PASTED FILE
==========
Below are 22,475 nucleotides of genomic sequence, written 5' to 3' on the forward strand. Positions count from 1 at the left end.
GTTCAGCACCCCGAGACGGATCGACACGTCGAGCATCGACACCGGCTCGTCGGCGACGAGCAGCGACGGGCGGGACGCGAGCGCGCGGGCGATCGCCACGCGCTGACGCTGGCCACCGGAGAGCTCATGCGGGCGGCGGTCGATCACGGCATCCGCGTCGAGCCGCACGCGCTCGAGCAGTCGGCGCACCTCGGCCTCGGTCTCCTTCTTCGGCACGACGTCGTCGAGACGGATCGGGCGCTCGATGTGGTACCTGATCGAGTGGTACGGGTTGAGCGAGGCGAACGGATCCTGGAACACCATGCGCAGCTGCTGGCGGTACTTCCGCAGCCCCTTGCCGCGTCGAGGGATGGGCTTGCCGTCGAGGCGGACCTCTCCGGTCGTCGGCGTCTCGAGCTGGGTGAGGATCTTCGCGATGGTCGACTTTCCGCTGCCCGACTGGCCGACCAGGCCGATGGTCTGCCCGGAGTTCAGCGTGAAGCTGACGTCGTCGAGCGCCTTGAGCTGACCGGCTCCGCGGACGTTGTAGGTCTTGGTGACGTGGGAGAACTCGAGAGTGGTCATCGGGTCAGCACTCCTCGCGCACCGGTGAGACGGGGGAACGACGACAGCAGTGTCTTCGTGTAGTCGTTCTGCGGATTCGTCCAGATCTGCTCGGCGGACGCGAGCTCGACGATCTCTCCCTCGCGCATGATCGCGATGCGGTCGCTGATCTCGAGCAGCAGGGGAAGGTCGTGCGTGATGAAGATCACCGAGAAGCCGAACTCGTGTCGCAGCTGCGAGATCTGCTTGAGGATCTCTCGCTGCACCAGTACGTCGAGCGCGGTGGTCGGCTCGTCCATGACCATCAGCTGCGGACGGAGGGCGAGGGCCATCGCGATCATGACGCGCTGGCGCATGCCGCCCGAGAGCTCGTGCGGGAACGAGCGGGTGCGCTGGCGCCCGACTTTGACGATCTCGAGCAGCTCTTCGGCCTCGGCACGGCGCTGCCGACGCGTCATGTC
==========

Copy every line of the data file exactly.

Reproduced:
Below are 22,475 nucleotides of genomic sequence, written 5' to 3' on the forward strand. Positions count from 1 at the left end.
GTTCAGCACCCCGAGACGGATCGACACGTCGAGCATCGACACCGGCTCGTCGGCGACGAGCAGCGACGGGCGGGACGCGAGCGCGCGGGCGATCGCCACGCGCTGACGCTGGCCACCGGAGAGCTCATGCGGGCGGCGGTCGATCACGGCATCCGCGTCGAGCCGCACGCGCTCGAGCAGTCGGCGCACCTCGGCCTCGGTCTCCTTCTTCGGCACGACGTCGTCGAGACGGATCGGGCGCTCGATGTGGTACCTGATCGAGTGGTACGGGTTGAGCGAGGCGAACGGATCCTGGAACACCATGCGCAGCTGCTGGCGGTACTTCCGCAGCCCCTTGCCGCGTCGAGGGATGGGCTTGCCGTCGAGGCGGACCTCTCCGGTCGTCGGCGTCTCGAGCTGGGTGAGGATCTTCGCGATGGTCGACTTTCCGCTGCCCGACTGGCCGACCAGGCCGATGGTCTGCCCGGAGTTCAGCGTGAAGCTGACGTCGTCGAGCGCCTTGAGCTGACCGGCTCCGCGGACGTTGTAGGTCTTGGTGACGTGGGAGAACTCGAGAGTGGTCATCGGGTCAGCACTCCTCGCGCACCGGTGAGACGGGGGAACGACGACAGCAGTGTCTTCGTGTAGTCGTTCTGCGGATTCGTCCAGATCTGCTCGGCGGACGCGAGCTCGACGATCTCTCCCTCGCGCATGATCGCGATGCGGTCGCTGATCTCGAGCAGCAGGGGAAGGTCGTGCGTGATGAAGATCACCGAGAAGCCGAACTCGTGTCGCAGCTGCGAGATCTGCTTGAGGATCTCTCGCTGCACCAGTACGTCGAGCGCGGTGGTCGGCTCGTCCATGACCATCAGCTGCGGACGGAGGGCGAGGGCCATCGCGATCATGACGCGCTGGCGCATGCCGCCCGAGAGCTCGTGCGGGAACGAGCGGGTGCGCTGGCGCCCGACTTTGACGATCTCGAGCAGCTCTTCGGCCTCGGCACGGCGCTGCCGACGCGTCATGTC